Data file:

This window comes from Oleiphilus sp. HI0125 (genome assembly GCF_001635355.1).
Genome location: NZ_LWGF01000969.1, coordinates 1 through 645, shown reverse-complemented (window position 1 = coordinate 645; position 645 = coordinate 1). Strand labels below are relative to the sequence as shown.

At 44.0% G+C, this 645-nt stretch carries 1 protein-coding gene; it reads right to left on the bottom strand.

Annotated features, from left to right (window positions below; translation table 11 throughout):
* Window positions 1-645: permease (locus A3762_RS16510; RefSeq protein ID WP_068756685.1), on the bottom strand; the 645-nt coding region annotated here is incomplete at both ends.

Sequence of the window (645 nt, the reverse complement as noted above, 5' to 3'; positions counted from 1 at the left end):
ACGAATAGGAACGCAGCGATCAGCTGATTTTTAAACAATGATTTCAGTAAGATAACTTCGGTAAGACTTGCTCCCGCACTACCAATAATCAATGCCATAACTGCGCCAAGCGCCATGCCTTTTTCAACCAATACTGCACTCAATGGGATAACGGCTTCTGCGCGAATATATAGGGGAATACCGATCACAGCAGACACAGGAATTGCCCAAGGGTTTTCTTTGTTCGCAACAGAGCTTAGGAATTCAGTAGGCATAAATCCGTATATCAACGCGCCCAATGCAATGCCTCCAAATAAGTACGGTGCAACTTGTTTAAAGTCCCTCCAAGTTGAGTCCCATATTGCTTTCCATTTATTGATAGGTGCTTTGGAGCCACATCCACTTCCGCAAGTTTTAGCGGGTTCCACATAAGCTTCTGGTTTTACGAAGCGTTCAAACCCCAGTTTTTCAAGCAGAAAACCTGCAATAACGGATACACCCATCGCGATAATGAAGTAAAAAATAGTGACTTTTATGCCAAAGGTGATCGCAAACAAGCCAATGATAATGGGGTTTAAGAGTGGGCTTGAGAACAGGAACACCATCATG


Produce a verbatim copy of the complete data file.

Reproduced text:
This window comes from Oleiphilus sp. HI0125 (genome assembly GCF_001635355.1).
Genome location: NZ_LWGF01000969.1, coordinates 1 through 645, shown reverse-complemented (window position 1 = coordinate 645; position 645 = coordinate 1). Strand labels below are relative to the sequence as shown.

At 44.0% G+C, this 645-nt stretch carries 1 protein-coding gene; it reads right to left on the bottom strand.

Annotated features, from left to right (window positions below; translation table 11 throughout):
* Window positions 1-645: permease (locus A3762_RS16510; RefSeq protein ID WP_068756685.1), on the bottom strand; the 645-nt coding region annotated here is incomplete at both ends.

Sequence of the window (645 nt, the reverse complement as noted above, 5' to 3'; positions counted from 1 at the left end):
ACGAATAGGAACGCAGCGATCAGCTGATTTTTAAACAATGATTTCAGTAAGATAACTTCGGTAAGACTTGCTCCCGCACTACCAATAATCAATGCCATAACTGCGCCAAGCGCCATGCCTTTTTCAACCAATACTGCACTCAATGGGATAACGGCTTCTGCGCGAATATATAGGGGAATACCGATCACAGCAGACACAGGAATTGCCCAAGGGTTTTCTTTGTTCGCAACAGAGCTTAGGAATTCAGTAGGCATAAATCCGTATATCAACGCGCCCAATGCAATGCCTCCAAATAAGTACGGTGCAACTTGTTTAAAGTCCCTCCAAGTTGAGTCCCATATTGCTTTCCATTTATTGATAGGTGCTTTGGAGCCACATCCACTTCCGCAAGTTTTAGCGGGTTCCACATAAGCTTCTGGTTTTACGAAGCGTTCAAACCCCAGTTTTTCAAGCAGAAAACCTGCAATAACGGATACACCCATCGCGATAATGAAGTAAAAAATAGTGACTTTTATGCCAAAGGTGATCGCAAACAAGCCAATGATAATGGGGTTTAAGAGTGGGCTTGAGAACAGGAACACCATCATG